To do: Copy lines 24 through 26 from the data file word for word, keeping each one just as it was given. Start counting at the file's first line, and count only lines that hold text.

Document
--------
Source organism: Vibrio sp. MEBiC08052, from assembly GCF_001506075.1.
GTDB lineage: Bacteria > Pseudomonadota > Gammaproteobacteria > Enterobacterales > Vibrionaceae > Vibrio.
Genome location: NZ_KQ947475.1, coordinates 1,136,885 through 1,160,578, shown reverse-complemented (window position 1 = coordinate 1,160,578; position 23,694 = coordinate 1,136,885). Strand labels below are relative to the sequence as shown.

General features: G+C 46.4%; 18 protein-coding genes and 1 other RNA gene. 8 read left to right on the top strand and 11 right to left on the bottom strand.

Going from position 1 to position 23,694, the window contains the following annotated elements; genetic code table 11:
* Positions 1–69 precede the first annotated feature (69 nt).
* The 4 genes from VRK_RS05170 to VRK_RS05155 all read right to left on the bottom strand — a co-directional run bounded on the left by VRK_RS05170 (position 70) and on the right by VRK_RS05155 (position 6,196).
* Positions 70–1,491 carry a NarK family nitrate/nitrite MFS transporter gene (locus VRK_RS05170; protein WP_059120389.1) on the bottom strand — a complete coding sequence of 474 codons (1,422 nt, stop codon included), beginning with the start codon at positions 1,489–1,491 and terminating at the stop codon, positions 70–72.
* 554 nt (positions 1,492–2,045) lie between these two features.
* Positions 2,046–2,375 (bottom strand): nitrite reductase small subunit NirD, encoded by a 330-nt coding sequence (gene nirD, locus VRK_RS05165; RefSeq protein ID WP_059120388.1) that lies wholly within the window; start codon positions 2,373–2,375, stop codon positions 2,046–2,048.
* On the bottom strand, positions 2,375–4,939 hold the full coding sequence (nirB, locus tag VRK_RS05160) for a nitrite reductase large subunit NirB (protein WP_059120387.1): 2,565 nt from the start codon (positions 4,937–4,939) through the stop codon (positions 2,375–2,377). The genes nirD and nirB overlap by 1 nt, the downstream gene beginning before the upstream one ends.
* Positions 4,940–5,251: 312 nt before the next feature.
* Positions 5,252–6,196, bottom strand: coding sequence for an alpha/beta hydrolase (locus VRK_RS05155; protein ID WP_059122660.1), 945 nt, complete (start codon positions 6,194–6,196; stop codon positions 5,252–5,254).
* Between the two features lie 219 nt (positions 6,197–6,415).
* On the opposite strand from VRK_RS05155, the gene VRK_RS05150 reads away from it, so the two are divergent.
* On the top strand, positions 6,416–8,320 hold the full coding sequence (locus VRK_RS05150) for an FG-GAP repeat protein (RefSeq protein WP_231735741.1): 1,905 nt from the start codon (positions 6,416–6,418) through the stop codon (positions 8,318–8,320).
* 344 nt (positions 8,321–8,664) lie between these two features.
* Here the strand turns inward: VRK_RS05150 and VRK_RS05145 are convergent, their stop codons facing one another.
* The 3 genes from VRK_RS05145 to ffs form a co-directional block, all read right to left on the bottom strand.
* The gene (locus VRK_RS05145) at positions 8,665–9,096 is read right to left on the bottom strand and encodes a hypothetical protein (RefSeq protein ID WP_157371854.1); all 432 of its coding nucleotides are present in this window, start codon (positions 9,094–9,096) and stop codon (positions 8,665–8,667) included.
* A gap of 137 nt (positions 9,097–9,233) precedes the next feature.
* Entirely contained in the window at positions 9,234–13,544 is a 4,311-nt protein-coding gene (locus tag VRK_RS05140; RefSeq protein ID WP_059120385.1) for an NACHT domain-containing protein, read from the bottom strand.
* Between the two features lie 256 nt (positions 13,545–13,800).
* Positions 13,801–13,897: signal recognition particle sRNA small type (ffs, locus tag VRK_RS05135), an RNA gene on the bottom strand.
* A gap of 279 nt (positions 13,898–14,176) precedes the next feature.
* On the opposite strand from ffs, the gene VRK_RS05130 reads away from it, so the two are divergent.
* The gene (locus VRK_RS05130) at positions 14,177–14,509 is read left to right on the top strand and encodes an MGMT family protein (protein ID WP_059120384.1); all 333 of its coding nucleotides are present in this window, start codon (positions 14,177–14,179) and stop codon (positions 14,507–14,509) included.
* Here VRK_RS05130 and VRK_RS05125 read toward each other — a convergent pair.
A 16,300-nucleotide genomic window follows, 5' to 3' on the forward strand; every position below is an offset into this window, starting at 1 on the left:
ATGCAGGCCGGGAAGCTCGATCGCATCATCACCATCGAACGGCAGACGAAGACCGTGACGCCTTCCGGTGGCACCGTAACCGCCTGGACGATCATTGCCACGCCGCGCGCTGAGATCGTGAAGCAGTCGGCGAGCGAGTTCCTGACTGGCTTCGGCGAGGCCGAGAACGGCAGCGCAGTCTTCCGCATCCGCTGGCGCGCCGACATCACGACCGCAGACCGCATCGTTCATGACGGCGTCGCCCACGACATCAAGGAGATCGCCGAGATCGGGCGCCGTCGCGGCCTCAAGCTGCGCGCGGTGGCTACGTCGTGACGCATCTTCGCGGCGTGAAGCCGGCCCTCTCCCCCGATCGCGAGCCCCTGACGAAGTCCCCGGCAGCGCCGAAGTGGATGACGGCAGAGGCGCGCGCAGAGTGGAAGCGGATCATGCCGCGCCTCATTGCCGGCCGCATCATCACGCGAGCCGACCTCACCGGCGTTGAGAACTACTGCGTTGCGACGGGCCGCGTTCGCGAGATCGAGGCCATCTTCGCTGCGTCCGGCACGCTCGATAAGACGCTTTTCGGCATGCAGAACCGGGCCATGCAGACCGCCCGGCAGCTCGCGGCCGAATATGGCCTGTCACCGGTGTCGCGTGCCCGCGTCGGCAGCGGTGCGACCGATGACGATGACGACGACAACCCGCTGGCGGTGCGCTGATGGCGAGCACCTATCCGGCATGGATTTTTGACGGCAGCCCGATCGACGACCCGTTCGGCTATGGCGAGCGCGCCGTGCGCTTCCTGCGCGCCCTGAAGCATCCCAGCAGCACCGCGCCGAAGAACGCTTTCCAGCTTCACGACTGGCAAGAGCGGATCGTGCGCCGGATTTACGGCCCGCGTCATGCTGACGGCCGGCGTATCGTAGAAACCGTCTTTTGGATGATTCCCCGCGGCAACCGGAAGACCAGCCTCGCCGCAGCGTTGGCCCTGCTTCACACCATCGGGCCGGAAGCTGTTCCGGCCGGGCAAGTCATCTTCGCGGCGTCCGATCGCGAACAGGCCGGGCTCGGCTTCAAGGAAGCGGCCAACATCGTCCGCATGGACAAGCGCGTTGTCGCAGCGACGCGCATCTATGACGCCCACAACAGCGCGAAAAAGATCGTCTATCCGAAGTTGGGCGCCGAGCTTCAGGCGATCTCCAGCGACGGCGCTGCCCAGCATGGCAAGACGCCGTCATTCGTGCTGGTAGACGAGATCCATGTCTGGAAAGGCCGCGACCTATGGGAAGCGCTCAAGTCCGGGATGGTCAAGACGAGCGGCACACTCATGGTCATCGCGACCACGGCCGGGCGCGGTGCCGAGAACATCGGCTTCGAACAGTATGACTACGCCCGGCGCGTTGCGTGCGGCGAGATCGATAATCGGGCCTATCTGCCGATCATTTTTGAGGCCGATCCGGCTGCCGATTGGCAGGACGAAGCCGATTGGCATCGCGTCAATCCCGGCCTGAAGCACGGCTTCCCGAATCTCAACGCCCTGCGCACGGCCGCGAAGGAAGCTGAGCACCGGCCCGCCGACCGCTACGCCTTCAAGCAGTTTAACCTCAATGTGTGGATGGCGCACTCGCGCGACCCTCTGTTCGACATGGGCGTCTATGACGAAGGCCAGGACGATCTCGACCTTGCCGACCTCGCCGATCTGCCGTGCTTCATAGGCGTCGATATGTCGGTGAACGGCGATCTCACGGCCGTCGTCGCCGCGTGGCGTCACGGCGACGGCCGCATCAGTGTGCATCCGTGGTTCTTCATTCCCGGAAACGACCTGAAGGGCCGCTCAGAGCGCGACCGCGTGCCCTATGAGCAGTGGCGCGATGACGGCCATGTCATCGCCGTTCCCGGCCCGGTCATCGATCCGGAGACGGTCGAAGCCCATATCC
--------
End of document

* Positions 13,801–13,897: signal recognition particle sRNA small type (ffs, locus tag VRK_RS05135), an RNA gene on the bottom strand.
* A gap of 279 nt (positions 13,898–14,176) precedes the next feature.
* On the opposite strand from ffs, the gene VRK_RS05130 reads away from it, so the two are divergent.